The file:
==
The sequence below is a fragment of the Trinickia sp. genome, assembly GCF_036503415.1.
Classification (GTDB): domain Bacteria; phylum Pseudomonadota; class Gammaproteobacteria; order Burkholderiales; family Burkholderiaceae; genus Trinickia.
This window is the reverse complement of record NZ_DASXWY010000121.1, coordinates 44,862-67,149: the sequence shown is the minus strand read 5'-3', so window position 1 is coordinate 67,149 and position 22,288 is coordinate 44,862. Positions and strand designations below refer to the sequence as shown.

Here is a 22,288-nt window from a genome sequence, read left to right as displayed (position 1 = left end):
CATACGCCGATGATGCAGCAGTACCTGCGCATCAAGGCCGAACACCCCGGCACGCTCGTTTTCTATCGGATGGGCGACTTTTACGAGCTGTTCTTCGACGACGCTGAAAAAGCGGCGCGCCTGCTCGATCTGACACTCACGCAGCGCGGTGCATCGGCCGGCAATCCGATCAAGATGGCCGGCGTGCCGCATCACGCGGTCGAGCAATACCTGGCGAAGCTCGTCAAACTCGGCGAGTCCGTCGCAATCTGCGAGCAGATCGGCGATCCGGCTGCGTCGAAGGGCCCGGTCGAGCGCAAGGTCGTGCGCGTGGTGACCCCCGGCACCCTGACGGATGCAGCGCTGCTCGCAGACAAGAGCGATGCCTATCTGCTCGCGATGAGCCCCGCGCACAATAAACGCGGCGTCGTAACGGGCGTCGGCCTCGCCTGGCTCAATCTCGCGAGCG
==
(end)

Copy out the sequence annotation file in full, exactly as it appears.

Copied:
The sequence below is a fragment of the Trinickia sp. genome, assembly GCF_036503415.1.
Classification (GTDB): domain Bacteria; phylum Pseudomonadota; class Gammaproteobacteria; order Burkholderiales; family Burkholderiaceae; genus Trinickia.
This window is the reverse complement of record NZ_DASXWY010000121.1, coordinates 44,862-67,149: the sequence shown is the minus strand read 5'-3', so window position 1 is coordinate 67,149 and position 22,288 is coordinate 44,862. Positions and strand designations below refer to the sequence as shown.

Here is a 22,288-nt window from a genome sequence, read left to right as displayed (position 1 = left end):
CATACGCCGATGATGCAGCAGTACCTGCGCATCAAGGCCGAACACCCCGGCACGCTCGTTTTCTATCGGATGGGCGACTTTTACGAGCTGTTCTTCGACGACGCTGAAAAAGCGGCGCGCCTGCTCGATCTGACACTCACGCAGCGCGGTGCATCGGCCGGCAATCCGATCAAGATGGCCGGCGTGCCGCATCACGCGGTCGAGCAATACCTGGCGAAGCTCGTCAAACTCGGCGAGTCCGTCGCAATCTGCGAGCAGATCGGCGATCCGGCTGCGTCGAAGGGCCCGGTCGAGCGCAAGGTCGTGCGCGTGGTGACCCCCGGCACCCTGACGGATGCAGCGCTGCTCGCAGACAAGAGCGATGCCTATCTGCTCGCGATGAGCCCCGCGCACAATAAACGCGGCGTCGTAACGGGCGTCGGCCTCGCCTGGCTCAATCTCGCGAGCG